1. First, enter the market value.
The market value is what your house or property is worth on the open market.
2. Second, enter the assessed value of your property as a percent.
The assessed value is a percent of the market value. The state may decide that the assessed value is 50% of the market value. That is half the selling price of the house.
The lower the assessed value, the lower your property tax. As a result, happy you!
If your assessed value is 100, that means the government will use the market value. Not good for you!
3. Finally, enter the tax rate.
The calculator does not take into account exemption that you may have been granted. In many cases, exemption will be given to you that will help you lower your taxes even more.
In 2019, the market value of a property in Hillsborough county, Florida was 410,000, the assessed value was 307500 dollars, and the total millage rate was 18.2230. If the property received no exemption in 2019, what is the total ad valorem taxes?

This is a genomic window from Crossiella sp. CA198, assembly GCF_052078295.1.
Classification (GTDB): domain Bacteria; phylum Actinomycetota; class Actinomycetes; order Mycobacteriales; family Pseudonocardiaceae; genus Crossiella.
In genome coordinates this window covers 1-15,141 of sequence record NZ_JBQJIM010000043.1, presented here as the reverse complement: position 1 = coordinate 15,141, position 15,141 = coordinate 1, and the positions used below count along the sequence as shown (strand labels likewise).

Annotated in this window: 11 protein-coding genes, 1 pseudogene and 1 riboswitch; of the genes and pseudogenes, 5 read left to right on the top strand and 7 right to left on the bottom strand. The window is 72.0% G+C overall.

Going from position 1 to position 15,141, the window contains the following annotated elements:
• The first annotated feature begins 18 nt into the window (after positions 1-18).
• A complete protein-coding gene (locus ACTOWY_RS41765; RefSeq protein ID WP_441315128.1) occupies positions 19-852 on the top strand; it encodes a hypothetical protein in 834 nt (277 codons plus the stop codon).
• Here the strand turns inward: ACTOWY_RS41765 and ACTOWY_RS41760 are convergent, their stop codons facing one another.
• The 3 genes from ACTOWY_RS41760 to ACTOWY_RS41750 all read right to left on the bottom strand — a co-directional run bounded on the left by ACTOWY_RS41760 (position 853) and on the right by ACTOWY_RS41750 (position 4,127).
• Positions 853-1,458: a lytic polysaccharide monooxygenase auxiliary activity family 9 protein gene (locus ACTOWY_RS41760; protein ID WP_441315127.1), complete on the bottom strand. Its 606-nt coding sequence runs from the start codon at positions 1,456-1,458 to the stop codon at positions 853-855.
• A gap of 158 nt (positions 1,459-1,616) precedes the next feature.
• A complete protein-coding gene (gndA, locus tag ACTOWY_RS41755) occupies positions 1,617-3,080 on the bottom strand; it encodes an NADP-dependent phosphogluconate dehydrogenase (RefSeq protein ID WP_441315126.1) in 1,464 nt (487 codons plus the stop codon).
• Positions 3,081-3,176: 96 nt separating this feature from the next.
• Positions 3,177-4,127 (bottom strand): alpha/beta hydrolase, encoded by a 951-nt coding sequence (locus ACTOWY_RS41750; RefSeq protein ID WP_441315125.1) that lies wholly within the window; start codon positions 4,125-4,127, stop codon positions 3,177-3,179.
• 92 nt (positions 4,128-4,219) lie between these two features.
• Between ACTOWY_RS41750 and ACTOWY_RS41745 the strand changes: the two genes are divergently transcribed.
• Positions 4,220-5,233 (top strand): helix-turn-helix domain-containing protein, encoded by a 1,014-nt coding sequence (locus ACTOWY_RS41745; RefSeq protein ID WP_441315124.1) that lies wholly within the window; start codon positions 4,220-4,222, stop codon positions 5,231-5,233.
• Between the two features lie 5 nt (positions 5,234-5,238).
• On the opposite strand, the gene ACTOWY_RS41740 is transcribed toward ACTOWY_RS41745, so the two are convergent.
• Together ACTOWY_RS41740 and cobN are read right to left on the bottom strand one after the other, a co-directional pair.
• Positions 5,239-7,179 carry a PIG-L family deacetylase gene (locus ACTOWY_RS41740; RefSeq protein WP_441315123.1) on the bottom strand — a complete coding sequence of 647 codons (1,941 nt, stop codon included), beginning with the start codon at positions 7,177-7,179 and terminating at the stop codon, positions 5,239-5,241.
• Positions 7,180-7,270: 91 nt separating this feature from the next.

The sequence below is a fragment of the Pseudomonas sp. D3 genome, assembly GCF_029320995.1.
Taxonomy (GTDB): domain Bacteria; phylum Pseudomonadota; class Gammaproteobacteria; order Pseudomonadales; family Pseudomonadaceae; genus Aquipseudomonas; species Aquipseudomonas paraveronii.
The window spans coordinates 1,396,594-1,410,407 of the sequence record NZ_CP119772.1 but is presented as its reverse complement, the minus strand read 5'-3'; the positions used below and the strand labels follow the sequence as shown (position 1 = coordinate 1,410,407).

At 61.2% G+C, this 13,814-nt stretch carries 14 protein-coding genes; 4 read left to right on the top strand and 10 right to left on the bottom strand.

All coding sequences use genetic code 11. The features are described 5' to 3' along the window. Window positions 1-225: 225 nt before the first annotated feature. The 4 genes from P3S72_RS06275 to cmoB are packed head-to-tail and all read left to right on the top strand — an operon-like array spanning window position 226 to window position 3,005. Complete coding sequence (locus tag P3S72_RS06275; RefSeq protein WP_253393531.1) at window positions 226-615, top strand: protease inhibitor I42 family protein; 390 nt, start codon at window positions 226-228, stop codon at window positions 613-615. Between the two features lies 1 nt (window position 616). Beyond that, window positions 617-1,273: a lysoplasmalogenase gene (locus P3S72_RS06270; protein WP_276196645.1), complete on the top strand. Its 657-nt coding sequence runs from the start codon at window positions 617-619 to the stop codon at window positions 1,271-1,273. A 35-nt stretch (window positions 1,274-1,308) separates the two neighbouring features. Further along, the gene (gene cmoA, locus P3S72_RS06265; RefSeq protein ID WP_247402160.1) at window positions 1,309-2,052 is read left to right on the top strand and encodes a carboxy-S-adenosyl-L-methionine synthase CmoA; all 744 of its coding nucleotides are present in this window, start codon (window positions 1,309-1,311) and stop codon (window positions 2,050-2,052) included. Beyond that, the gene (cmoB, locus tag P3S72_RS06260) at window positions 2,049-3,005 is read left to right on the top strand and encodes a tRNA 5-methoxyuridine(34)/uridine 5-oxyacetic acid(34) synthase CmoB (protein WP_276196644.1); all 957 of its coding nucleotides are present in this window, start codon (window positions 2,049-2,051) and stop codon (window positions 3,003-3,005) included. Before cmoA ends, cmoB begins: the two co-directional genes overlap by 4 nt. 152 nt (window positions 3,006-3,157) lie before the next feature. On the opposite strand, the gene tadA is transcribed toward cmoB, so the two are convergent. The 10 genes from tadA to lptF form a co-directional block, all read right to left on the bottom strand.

Enter 410,000 in the field that says "Enter the market value of the property."
Now, you need to compute the assessed value as a percent. Just divide 307500 by 410000.
307500/410000 = 0.75 = 75%
Enter 75 in the field that says, "Enter the assessed value of the property."
Do not enter the % sign!
The millage is 18.2230 and 18.2230 is the amount for every 1000 dollars. We need to convert this to a percent first. The percent amount is 1.82230%
Just enter 1.82230 in the field that says, "Enter the tax rate."
As a rule of thumb, just divide the millage by 10 to convert it into a percent.
Once you do that, hit the button named calculate and the answer will display.
Ouch! It seems like one needs to do a little bit of math to use this property tax calculator. Well, here is a property tax calculator where all you need to do is to enter the assessed value and it will estimate your tax based on average county tax rate. Be careful tough with this calculator! I used it to estimate my property tax and the number was off by about 1500 dollars.
Nov 18, 22 08:20 AM
Nov 17, 22 10:53 AM